Deliver me home please!
The Gravity Discovery Centre

Unlike “Area 51” our top secret deep space discovery centre is open to the public from Tuesday to Sunday each week. The centre is closed on Mondays to conduct alien autopsy’s, and restock the Gravity Café.

Respect Gravity.

The centre is located one hour north of Perth, on the flat and bushy Wallingup Plain. It is a lonely desolate place, which looks like the end of the Universe. That makes it ideal for a covert scientific facility. Fortunately the general public, school groups and alien life forms are all welcome. No matter who you are, you can be guaranteed of an astronomical good time.

The Cosmology Gallery and Leaning Tower Of Gingin.

Wallingup Plain:  Pizza Exclusion Zone.

Wallingup Plain: Isolation is very important for the centre.  Even though a galaxy of stars come out every night, the astrophysicists are still yet to convince the local pizza delivery guys to do likewise.

      The Leaning Tower Of Gingin
Looking good from every angle.

To divert your attention from the undercover scientific activity, the centre is home to the Leaning Tower of Gingin.  Armed with water balloons, you are encouraged to replicate one of Galileo’s famous experiments, by climbing this 45 metre high structure, and then releasing the balloons through special chutes. Watching them free fall is exciting stuff. Older scientists might just enjoy the breathtaking view across the arid Australian bushland.  Even older scientists might just ponder the 222 steps, and amazing 15 degrees of inclination, from the Gravity Café.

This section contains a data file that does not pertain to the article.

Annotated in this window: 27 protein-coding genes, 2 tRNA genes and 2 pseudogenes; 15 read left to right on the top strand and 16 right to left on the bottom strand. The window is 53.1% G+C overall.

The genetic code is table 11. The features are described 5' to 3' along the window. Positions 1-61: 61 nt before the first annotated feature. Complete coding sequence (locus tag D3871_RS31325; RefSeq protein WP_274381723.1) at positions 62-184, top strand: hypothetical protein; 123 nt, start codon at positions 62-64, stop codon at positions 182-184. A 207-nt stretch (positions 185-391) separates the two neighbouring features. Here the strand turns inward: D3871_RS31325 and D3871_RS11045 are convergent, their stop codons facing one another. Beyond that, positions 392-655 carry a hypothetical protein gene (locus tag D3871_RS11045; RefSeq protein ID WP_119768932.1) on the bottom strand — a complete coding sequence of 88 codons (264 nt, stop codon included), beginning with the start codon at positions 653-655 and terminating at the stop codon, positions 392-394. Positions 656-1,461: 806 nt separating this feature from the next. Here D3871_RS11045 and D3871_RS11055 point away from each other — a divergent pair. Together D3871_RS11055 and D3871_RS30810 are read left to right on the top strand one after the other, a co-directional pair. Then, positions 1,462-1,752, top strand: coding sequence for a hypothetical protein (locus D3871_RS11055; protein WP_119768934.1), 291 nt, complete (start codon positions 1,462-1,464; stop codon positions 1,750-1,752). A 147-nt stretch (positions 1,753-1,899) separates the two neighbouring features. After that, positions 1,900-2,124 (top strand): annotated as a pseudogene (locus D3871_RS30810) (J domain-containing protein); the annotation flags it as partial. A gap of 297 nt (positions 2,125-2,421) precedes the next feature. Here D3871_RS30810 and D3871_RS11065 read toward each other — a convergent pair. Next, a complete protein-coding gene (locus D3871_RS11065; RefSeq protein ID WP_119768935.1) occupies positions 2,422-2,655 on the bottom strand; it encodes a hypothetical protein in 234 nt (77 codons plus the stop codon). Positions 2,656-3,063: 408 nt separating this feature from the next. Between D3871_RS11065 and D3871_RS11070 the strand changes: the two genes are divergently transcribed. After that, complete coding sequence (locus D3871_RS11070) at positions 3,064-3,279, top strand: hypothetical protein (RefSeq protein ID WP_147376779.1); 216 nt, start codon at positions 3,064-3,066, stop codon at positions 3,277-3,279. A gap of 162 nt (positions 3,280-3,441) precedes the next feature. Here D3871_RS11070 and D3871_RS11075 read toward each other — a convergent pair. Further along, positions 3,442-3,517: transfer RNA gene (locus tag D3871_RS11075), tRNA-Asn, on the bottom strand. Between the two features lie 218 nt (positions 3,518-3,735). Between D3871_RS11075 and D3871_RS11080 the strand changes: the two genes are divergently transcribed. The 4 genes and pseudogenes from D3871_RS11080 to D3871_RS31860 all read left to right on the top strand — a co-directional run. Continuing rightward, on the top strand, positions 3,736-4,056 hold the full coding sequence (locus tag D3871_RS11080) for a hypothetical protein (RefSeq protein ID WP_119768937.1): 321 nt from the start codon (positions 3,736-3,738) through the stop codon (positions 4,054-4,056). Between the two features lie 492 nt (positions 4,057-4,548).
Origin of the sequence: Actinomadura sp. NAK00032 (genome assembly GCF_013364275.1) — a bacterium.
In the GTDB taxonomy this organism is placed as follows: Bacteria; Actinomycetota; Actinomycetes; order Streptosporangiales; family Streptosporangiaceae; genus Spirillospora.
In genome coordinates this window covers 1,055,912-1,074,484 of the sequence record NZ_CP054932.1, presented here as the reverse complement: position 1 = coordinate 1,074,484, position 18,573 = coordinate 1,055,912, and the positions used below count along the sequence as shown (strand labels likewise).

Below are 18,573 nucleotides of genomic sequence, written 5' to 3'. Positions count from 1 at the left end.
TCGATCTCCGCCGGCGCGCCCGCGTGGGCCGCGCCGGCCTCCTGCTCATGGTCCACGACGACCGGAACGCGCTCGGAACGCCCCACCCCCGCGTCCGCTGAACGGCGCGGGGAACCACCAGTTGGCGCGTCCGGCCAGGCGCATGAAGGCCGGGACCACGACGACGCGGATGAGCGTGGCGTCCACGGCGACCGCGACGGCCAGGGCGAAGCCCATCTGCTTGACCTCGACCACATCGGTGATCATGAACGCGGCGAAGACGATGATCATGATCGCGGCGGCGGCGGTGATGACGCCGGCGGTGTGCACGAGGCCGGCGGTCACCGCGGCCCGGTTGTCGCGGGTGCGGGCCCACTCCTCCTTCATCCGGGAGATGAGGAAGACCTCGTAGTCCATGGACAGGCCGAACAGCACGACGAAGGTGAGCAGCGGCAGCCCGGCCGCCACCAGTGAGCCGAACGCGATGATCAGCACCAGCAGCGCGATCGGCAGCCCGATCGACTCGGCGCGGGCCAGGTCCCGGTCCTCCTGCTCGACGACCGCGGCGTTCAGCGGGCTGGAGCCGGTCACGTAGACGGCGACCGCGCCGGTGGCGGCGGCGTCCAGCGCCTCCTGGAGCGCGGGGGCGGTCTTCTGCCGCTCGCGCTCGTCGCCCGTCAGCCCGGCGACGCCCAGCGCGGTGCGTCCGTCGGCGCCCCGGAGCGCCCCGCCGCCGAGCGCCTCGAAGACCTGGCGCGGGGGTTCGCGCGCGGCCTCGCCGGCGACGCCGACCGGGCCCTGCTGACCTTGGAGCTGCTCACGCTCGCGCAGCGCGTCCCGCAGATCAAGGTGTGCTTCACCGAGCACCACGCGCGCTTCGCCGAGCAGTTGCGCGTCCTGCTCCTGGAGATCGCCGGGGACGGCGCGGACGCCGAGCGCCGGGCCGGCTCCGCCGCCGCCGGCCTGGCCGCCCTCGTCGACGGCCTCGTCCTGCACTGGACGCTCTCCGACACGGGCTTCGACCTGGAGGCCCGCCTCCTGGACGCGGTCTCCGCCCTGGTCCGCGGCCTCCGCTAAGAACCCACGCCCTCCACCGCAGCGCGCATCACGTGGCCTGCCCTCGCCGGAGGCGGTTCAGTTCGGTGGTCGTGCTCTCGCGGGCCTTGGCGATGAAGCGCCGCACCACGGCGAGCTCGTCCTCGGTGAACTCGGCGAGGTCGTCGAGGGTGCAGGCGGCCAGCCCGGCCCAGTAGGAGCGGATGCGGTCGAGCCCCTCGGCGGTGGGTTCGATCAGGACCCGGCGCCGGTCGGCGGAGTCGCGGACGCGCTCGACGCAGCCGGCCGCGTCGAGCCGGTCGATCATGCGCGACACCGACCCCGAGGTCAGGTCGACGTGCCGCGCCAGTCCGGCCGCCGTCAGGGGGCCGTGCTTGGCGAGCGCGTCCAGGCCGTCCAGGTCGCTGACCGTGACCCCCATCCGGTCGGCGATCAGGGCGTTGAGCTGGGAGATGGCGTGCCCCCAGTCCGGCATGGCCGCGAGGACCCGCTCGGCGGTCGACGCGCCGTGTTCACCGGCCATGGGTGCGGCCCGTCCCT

The business end of science!

Ready For Launch!

If you look down a launch chute onto the balloon drop zone, you might think you are seeing the surface of the moon.  Galileo saw a similar image through his early telescope.

The Drop Zone.
      The Gravity Discovery Centre

For those not game enough to climb the world’s most leaningest tower, there are plenty of interactive exhibits in the Discovery Centre to have fun with. There are heaps of strange looking devices, powerful magnets, and long pipes to shout through.

Light Bending Exhibit.

Don't get sucked into this exhibit!

Graffiti for the mind.

Watching a tennis ball being sucked into a deadly black hole.

Even the local graffiti artists require university degrees.

Electromagnetic iPod Charger.

WARNING:  There was so much electromagnetic radiation emanating from the exhibits, my iPod fully recharged.  So for older scientists with pacemakers, you guessed it… the Gravity Café.

So if you enjoy looking through big pipes, and making funny noises, you’ll love this place.  This strange blue device bent light, and then debited my credit card.

      The Zadko Telescope and Southern Cross Cosmos Centre

Zadko Telescope.

Our planet is constantly under threat from rogue asteroids, and deadly gamma ray bursts. Fortunately, all of these dangerous cosmic events can be detected by the Gravity Centre’s, Zadko Telescope. Gamma ray bursts are the most violent explosions in the Universe since the Big Bang. Gamma Ray astronomy is still in it’s infancy, though these high energy radiation bursts are thought to be released following the explosion of giant stars.